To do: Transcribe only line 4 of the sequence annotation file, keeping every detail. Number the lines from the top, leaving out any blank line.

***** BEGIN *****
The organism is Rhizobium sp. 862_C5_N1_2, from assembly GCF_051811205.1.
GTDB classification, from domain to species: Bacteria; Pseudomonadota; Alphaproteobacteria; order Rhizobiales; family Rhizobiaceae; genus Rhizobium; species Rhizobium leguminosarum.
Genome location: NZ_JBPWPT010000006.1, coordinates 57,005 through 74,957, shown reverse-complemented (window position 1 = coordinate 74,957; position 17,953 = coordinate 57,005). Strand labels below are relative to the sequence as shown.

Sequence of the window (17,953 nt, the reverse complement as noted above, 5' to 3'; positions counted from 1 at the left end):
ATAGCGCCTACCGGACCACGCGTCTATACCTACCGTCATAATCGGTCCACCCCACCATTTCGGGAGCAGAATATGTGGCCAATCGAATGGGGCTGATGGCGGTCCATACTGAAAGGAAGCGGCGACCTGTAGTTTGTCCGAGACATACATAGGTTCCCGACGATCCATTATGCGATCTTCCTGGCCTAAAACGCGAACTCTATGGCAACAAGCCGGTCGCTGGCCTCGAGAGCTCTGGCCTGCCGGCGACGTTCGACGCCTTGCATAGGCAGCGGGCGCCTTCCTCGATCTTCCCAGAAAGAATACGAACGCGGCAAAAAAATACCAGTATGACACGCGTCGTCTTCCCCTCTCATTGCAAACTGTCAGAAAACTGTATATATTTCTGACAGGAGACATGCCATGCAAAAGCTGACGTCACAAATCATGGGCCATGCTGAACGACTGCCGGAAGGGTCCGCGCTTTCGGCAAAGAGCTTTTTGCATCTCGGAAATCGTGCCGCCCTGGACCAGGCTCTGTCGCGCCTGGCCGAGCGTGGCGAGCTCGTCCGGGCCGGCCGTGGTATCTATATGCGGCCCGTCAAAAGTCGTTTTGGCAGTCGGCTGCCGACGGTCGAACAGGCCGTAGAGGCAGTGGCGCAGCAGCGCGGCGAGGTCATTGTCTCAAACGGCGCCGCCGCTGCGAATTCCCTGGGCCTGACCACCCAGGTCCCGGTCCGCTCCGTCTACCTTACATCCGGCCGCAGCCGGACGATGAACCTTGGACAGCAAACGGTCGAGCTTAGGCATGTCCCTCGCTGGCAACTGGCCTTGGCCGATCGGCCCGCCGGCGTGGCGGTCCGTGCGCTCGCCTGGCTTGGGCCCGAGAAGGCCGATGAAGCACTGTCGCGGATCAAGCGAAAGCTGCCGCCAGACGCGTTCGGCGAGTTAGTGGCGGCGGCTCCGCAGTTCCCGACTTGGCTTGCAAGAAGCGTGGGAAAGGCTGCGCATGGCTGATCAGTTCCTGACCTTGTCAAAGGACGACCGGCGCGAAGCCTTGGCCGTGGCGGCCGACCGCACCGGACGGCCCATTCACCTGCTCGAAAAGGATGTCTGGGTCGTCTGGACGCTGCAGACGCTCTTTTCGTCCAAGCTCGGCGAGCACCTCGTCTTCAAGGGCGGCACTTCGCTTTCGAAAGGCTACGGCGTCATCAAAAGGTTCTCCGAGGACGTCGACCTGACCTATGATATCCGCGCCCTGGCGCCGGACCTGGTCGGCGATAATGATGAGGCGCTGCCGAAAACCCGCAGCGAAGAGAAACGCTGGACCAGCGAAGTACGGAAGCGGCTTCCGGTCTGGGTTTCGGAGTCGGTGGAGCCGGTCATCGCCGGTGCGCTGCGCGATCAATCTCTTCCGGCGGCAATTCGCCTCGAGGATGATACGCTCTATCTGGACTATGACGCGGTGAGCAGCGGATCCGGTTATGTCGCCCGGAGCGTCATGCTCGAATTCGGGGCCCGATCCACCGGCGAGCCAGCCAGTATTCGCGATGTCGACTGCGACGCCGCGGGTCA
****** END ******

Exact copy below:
Sequence of the window (17,953 nt, the reverse complement as noted above, 5' to 3'; positions counted from 1 at the left end):